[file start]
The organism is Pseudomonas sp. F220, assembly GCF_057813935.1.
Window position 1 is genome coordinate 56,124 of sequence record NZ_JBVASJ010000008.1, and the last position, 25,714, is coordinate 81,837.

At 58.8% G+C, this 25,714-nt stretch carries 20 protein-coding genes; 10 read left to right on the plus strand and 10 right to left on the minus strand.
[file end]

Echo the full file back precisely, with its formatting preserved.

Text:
The organism is Pseudomonas sp. F220, assembly GCF_057813935.1.
Window position 1 is genome coordinate 56,124 of sequence record NZ_JBVASJ010000008.1, and the last position, 25,714, is coordinate 81,837.

At 58.8% G+C, this 25,714-nt stretch carries 20 protein-coding genes; 10 read left to right on the plus strand and 10 right to left on the minus strand.